Three Alternative Revenue Sources for Medium

In yesterday’s post, I explained why Medium’s subscription business isn’t sustainable. In essence, it satisfies neither readers nor writers.

I’m a big fan of Medium, and I want it to succeed. That’s why I’m going to share alternative income sources for Medium in this post.

Current Model Is Good for Users But Unsustainable

I’m not motivated by my interests when criticizing the current model and proposing alternatives. The current model is more beneficial for me than the one I suggest.

The current model gives me an excellent, ad-free platform to publish my posts and reach a significant audience. I’m afraid this won’t last long.

I propose a model that is less beneficial for me in the short term, but that will keep Medium afloat longer. That way, it will benefit us, writers and readers, in the long run.

Let’s go over the three alternative income sources for Medium.

Charge Writers for Publishing on Medium

Publishing on Medium is a privilege, and it should be treated as such.

If you charge for the opportunity to post on Medium, writers will approach the platform with greater respect.

Similar to the current system, a writer can publish three posts for free in a given month. That gives an opportunity to everybody to publish on the platform. Anything more than that will require the writer to pay Medium.

Writers would pay Medium for the exposure they get and for the audience they reach. That exposure and audience aren’t available anywhere else for free. It has a value that can be monetized.

What about Comments?

In this system, commenting will be free. If someone wants to publish a 45-minute post as a comment, that’s fine.

If my observations are correct, comments aren’t distributed as widely as standalone posts. Therefore, the writers who publish their posts as comments won’t get as much distribution as the writers who pay the subscription fee.

Charge Writers for Increased Distribution of Their Posts

Medium is a post distribution mechanism.

Writers benefit from getting their posts distributed to a relevant audience. They could increase their benefits by getting their posts distributed to more people. They could pay for that extra distribution.

I assume Medium is considering several criteria when distributing a post to an audience. These criteria might include the engagement of the readers, the tags of the post, the followers of the writer, and so on.

Each criterion has a weight in calculating the relevance score of a post to a reader. The posts with a higher score are displayed in a higher position to a reader.

We can add one more criterion to this overall score: the amount of cash paid by the writer.

I suggest keeping the weight of the distribution fee between 10% and 20% in the overall score of a post. If this weight is lower than 10%, writers won’t find it interesting to pay the distribution fee. If it is above 20%, the overall quality of the platform will suffer.

Sell Privacy Protection Packages

Nowadays, data is a gold mine, and privacy is a problem. In his last post, Ev Williams, CEO of Medium, states that Medium doesn’t sell data to third parties. This is an uncommon practice on the web.

Almost all digital products and services collect user data and sell it to third parties. This practice is a source of income for many websites.

By not selling data to third parties, Medium is benefiting its users. It’s only fair for Medium to charge for that benefit.

As I explained in my post on privacy, I recommend online businesses to offer two types of memberships to their users.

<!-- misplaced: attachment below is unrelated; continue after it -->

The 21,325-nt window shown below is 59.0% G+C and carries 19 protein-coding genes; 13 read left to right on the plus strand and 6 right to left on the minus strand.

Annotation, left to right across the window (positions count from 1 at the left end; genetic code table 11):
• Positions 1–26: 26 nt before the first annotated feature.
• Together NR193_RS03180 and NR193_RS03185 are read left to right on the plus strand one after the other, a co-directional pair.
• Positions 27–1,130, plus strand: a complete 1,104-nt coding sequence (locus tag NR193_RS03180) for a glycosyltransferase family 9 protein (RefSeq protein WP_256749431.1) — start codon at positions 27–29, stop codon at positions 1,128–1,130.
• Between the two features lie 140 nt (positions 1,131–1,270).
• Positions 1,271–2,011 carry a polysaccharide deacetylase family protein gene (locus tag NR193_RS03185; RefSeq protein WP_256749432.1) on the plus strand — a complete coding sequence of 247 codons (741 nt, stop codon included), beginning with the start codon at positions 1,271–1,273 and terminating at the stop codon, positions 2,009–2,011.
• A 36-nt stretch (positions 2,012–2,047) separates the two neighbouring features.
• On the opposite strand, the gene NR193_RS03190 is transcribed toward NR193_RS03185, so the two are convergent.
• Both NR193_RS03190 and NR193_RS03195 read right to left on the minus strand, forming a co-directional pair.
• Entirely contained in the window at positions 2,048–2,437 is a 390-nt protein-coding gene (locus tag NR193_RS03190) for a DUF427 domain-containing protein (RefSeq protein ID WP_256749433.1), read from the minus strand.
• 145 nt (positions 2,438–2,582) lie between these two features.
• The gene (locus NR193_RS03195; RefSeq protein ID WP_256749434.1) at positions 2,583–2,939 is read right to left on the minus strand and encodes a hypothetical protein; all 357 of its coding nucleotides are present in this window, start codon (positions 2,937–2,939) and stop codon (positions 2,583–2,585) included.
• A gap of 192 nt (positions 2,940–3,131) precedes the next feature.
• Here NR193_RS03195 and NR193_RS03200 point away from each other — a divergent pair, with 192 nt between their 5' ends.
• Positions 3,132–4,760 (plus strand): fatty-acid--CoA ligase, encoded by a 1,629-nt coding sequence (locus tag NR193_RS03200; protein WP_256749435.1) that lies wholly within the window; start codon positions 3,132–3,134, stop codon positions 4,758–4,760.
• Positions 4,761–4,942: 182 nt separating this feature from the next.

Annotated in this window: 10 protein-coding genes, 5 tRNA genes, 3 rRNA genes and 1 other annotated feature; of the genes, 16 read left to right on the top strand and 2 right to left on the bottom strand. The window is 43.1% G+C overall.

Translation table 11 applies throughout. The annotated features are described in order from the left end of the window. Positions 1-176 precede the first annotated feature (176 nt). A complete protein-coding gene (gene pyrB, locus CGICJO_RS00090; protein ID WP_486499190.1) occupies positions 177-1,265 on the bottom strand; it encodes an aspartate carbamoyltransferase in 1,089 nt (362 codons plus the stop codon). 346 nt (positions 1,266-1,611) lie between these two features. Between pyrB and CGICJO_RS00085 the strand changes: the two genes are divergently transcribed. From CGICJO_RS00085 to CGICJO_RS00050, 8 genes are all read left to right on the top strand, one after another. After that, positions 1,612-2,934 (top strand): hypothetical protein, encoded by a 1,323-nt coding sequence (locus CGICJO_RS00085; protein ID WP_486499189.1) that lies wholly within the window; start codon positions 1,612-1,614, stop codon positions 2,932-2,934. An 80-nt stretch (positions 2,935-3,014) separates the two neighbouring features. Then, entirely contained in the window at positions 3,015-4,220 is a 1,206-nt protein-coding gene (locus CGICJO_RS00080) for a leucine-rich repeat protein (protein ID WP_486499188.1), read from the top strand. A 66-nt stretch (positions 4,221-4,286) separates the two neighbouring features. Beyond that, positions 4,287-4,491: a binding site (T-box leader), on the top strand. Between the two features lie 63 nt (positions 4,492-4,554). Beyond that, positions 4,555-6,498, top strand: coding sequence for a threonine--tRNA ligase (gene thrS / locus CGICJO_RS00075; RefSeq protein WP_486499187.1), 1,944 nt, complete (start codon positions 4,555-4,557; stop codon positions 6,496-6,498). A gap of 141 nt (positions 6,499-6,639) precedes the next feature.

The first type is the free membership. Free memberships are subsidized by selling user data to third parties. This is the current online standard. Most of the websites, products, and services you use on a daily basis are funded with this system.

Privacy Protected Premium Memberships

The second type is a privacy-protected premium membership. In this tier, user data is not sold to third parties, but the user pays for the benefit.

Medium is leaving a lot of money on the table by not collecting and selling data to third parties. This alone could beat the income from their current paid membership model.

It Isn’t Possible to Safeguard Data Anyway

You might oppose this model, but third parties probably collect the data you enter to Medium and sell it further.

If you use Google’s Chrome browser or the Android OS, Google is collecting and commercializing your data anyway, even when you use Medium.

Even if you don’t use Google products, data finds its way to third parties. Here’s an experience I had recently.

My Medium Comment Leaked to YouTube

I access Medium only via Firefox on a Windows PC and Medium’s iOS app. Recently, I added a comment about IKEA to a Medium post. A few hours later, YouTube started to show me IKEA ads on another device.

I have no idea how that data is leaked to Google, but it leaked anyway. Data finds its way to third parties. Why not sell it yourself and charge the people who want to protect their privacy?


Medium’s current subscription-based business model doesn’t seem sustainable in the long run. There are three alternative revenue sources for Medium.

  • Charge writers to publish on Medium
  • Charge writers to increase their distribution on Medium
  • Commercialize the data of the free users and sell privacy protection packages to premium users.

These revenue sources seem to put readers and writers in a disadvantaged position in the short term, but they are more sustainable than the current model in the long run.

If the current model fails, we will lose Medium altogether. Paying for publishing posts, increased distribution, and privacy protection is a small price to pay to keep Medium afloat.

Your Turn

  • What do you think about the revenue sources proposed in this post?
  • Do you have alternative revenue sources for Medium?